Fifty years on ...
'What gonna happen now? In all of our cities? My people are rising; they're living in lies, Even if they have to die. Even if they have to die at the moment, they know what life is. Even at that one moment, that ya know what life is. If you have to die, it's all right, 'Cause you know what life is. You know what freedom is, for one moment of your life. But he had seen the mountaintop, And he knew he could not stop; Always living with the threat of death ahead. Folks you'd better stop and think. Everybody knows we're on the brink. What will happen, now that the King of love is dead?'
Listening to Nina Simone sing those words, three days after Martin Luther King, Jr was assassinated in Memphis, it is impossible not to be moved. His funeral was held in Atlanta, Georgia the following week - Holy Week 1968 - days after the remembrance of another riding into the city thronged with supporters.
Dying for a cause makes us squeamish today. Rational, reasonable debate, the occasional strongly-worded email, that is all we need to make sure that our cause flourishes. Martyrs are medieval and best consigned to the history books. Risking life and limb is a sign of lunacy or recklessness, not belief, in our risk-assessed age.
Yet martyrdom is the cost of any attempt to bring change to a violent world. Loss of reputation, status, or earnings, exclusion, bullying, harassment, intimidation and physical and psychological violence are the tactics deployed in order to maintain the mantra of the institutional status quo: 'this is as good as it gets!' MLK knew that the chances of a long and happy retirement were slim, or only possible if he withdrew from the fight altogether and settled for the crumbs from the Establishment's table. He knew that change was possible, but always resisted and never inevitable. Since the status quo always serves the interests of the most powerful, they will exert force to maintain it: that is the story of Holy Week.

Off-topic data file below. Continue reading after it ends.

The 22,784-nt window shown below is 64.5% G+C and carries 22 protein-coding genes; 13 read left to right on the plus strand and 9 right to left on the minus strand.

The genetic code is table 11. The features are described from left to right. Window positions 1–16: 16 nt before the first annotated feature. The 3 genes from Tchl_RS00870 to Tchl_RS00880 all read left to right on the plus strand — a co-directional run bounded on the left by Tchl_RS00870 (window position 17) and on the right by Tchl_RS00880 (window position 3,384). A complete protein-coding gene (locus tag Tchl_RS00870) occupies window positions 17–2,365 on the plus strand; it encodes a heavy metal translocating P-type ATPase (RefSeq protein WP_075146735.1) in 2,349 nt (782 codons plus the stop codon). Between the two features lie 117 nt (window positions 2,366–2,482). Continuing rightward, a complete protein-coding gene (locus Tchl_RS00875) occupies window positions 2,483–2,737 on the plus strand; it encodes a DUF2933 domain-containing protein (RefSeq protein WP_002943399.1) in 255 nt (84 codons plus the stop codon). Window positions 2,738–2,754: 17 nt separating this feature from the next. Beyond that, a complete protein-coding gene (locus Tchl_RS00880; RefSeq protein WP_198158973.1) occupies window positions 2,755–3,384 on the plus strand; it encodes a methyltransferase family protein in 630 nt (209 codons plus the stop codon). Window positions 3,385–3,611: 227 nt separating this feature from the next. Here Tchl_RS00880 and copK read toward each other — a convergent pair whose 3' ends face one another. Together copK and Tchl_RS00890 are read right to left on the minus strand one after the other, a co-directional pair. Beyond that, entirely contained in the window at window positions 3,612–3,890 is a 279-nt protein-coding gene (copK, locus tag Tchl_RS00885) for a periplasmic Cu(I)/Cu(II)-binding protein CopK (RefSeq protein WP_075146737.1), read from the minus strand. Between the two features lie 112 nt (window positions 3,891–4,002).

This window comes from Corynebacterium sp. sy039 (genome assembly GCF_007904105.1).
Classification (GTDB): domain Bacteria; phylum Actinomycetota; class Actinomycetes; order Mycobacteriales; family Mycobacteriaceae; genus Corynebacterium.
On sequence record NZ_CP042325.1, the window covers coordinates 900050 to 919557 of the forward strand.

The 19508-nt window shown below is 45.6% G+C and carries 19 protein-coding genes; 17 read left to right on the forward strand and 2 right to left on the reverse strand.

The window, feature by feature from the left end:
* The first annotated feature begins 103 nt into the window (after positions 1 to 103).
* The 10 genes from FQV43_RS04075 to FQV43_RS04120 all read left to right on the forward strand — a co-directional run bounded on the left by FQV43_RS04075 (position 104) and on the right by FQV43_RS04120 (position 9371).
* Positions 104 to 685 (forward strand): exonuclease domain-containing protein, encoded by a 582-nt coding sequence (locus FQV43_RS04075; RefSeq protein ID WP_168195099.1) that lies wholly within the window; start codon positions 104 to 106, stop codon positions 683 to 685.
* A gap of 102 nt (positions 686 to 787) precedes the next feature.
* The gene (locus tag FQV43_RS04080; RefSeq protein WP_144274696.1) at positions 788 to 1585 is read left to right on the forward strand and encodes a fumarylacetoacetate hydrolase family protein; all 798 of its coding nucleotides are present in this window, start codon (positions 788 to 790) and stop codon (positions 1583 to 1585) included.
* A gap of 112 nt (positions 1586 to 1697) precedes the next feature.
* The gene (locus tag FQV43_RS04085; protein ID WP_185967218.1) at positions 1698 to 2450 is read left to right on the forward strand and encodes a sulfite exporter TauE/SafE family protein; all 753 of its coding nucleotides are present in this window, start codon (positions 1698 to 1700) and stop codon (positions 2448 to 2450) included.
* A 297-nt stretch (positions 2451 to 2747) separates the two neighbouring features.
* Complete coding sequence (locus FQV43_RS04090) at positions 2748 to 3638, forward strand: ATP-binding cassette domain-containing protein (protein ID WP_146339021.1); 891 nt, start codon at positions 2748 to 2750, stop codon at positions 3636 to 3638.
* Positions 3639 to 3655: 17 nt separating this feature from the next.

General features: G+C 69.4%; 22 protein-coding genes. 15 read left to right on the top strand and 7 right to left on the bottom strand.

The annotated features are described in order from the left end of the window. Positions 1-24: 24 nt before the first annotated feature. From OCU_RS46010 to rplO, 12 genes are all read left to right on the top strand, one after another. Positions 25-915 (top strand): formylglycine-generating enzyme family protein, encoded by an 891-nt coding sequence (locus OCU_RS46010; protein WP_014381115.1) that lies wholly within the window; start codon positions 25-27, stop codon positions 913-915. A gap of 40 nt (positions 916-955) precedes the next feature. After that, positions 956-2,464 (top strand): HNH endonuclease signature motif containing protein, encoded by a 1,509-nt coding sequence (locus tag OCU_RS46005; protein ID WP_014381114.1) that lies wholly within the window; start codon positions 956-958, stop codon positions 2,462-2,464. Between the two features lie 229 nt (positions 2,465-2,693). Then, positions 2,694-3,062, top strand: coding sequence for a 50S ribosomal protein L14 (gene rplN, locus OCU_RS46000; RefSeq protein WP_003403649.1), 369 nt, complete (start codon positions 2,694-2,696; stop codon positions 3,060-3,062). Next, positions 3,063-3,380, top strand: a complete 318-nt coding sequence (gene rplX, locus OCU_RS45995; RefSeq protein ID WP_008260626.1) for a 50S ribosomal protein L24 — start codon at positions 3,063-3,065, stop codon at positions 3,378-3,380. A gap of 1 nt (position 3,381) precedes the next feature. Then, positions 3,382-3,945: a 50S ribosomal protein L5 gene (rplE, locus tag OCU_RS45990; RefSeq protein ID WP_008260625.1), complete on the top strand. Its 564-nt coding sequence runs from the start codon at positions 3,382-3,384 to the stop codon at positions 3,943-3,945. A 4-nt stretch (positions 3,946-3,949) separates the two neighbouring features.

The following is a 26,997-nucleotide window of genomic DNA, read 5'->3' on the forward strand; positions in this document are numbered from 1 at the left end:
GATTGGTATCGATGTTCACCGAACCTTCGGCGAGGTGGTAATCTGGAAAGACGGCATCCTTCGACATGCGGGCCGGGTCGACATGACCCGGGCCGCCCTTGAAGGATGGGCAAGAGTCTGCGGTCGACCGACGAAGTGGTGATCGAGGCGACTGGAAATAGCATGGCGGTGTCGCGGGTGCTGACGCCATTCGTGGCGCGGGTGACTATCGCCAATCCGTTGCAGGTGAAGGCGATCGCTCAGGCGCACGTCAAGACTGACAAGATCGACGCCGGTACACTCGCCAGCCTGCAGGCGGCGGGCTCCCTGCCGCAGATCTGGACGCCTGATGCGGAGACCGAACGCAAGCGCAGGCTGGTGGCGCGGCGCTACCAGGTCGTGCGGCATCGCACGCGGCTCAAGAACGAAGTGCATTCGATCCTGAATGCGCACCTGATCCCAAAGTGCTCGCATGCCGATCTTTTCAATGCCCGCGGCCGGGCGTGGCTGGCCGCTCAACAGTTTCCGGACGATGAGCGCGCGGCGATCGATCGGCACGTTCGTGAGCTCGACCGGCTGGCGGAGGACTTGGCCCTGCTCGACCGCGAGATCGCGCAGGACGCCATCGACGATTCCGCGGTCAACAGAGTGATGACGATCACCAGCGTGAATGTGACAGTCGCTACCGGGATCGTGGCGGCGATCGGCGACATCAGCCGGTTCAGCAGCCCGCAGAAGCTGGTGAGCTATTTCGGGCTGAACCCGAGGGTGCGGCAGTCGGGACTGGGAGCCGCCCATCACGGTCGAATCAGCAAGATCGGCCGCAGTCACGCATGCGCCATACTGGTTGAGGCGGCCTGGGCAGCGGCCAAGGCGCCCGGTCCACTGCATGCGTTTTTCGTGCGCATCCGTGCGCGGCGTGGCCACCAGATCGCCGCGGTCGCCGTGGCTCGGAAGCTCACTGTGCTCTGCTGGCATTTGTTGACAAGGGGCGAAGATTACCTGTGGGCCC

Fifty years on, we get a chance to reflect on the legacy of a young Baptist preacher from Georgia. Despite his searing analysis of the futility of violence, martyrs continue to be made each and every day. in 2017, 445 people died as a result of homophobic violence in Brazil alone. In 2016, 5,600,000 children under five years old died from malnutrition, violence and disease, much of it preventable. 85,000 women are raped every year in England and Wales. In the last three months, 47 people have been murdered in London.
Each of these lives is a witness against a world that promulgates the false doctrine of 'might is right'. Every unnamed infant is a testimony against the avarice of global capital that allows the 1% to believe our status does no harm to the other 99%. The blood of each condemns any and all who are tempted to believe in the necessity or utility of violence.
Non-violence is neither a dream nor a luxury in a violent world; it is a choice made each day in the face of provocation and temptation. It is an act of love and an act of hope - a belief that what we do today makes a better tomorrow.